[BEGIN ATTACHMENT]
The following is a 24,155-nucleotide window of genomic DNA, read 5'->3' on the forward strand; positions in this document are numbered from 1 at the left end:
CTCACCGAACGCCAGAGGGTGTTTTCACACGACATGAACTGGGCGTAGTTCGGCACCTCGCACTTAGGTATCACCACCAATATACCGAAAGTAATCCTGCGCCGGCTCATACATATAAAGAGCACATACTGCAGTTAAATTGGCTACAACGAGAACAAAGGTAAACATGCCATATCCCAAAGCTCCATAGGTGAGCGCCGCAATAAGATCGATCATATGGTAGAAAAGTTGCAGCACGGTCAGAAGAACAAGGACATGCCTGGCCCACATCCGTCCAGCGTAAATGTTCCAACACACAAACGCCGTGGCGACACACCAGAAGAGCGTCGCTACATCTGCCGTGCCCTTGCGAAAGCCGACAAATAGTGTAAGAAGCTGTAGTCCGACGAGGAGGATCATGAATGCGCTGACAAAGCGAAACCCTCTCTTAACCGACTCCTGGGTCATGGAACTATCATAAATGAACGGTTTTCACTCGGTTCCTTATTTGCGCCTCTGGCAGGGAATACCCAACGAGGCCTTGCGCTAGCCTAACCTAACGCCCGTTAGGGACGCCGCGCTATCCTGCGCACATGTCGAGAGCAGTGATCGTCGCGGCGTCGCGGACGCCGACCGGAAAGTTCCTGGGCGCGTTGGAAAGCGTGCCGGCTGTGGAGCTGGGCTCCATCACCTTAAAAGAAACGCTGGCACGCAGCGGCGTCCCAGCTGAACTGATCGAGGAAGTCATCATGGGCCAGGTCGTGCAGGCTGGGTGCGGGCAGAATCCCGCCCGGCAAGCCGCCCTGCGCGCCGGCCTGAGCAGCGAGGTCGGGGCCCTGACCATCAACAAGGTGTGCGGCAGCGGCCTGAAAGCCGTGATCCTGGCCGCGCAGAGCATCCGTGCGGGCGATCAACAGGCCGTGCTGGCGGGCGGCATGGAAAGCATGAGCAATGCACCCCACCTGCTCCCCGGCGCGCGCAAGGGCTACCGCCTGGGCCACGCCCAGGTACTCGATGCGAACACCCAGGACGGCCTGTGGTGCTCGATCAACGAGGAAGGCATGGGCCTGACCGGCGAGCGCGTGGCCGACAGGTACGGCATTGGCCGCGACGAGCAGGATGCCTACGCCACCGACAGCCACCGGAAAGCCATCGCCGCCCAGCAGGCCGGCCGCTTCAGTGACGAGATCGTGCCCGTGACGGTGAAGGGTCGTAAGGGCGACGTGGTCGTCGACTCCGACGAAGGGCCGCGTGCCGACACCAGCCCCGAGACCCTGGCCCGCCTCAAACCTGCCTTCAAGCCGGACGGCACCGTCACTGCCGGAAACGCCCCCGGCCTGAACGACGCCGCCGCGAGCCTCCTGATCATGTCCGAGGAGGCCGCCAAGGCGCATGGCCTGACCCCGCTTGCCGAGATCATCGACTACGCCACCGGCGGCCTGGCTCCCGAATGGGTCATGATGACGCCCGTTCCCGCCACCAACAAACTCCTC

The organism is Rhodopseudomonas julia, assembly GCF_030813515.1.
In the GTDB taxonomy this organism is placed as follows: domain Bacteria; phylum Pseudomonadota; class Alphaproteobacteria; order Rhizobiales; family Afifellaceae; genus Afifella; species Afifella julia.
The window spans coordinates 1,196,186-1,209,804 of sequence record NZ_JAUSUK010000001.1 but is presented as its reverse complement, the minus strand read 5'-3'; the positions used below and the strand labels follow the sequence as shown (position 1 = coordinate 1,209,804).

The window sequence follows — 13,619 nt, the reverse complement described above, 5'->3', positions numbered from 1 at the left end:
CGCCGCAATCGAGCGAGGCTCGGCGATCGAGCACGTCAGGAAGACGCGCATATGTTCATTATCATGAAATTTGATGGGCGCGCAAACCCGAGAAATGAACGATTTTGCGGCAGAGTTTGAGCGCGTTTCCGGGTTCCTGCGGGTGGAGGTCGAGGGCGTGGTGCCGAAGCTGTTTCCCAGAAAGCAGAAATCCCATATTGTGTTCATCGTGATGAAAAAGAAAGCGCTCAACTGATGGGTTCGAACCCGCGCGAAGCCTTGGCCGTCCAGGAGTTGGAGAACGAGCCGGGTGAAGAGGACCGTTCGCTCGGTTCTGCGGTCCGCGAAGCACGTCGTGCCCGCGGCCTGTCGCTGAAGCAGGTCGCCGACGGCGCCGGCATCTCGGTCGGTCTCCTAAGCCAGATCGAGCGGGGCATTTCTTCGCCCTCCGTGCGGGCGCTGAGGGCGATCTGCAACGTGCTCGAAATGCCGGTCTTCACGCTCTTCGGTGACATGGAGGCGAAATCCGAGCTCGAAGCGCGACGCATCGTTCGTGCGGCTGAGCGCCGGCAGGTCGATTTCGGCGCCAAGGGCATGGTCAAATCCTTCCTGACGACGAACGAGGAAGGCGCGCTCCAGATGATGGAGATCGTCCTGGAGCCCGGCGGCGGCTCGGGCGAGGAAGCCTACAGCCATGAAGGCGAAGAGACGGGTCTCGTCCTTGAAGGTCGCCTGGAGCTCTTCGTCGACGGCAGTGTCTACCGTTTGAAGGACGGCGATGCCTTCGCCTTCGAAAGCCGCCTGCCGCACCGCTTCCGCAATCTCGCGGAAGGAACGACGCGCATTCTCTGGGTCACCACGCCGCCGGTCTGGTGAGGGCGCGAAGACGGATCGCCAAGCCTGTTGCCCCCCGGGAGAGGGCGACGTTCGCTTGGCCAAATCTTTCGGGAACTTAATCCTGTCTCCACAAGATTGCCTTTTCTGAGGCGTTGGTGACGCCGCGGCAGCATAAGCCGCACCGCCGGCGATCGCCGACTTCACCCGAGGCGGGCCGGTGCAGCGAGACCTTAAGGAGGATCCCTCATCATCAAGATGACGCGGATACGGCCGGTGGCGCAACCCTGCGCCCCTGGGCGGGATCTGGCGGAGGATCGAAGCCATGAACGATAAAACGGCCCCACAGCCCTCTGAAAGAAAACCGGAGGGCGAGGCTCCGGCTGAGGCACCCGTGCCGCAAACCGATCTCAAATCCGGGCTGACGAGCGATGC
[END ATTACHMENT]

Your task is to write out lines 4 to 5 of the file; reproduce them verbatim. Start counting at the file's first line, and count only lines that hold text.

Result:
In the GTDB taxonomy this organism is placed as follows: domain Bacteria; phylum Pseudomonadota; class Alphaproteobacteria; order Rhizobiales; family Afifellaceae; genus Afifella; species Afifella julia.
The window spans coordinates 1,196,186-1,209,804 of sequence record NZ_JAUSUK010000001.1 but is presented as its reverse complement, the minus strand read 5'-3'; the positions used below and the strand labels follow the sequence as shown (position 1 = coordinate 1,209,804).